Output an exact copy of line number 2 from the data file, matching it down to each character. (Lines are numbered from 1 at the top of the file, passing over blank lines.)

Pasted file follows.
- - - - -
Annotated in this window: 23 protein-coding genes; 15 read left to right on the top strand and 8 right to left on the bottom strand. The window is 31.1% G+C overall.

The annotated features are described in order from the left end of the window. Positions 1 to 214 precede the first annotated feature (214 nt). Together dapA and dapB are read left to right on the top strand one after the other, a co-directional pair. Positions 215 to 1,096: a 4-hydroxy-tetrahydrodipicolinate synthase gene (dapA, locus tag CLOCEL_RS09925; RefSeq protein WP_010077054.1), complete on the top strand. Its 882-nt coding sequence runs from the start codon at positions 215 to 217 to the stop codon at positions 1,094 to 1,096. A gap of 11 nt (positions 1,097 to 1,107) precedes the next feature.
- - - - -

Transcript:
The annotated features are described in order from the left end of the window. Positions 1 to 214 precede the first annotated feature (214 nt). Together dapA and dapB are read left to right on the top strand one after the other, a co-directional pair. Positions 215 to 1,096: a 4-hydroxy-tetrahydrodipicolinate synthase gene (dapA, locus tag CLOCEL_RS09925; RefSeq protein WP_010077054.1), complete on the top strand. Its 882-nt coding sequence runs from the start codon at positions 215 to 217 to the stop codon at positions 1,094 to 1,096. A gap of 11 nt (positions 1,097 to 1,107) precedes the next feature.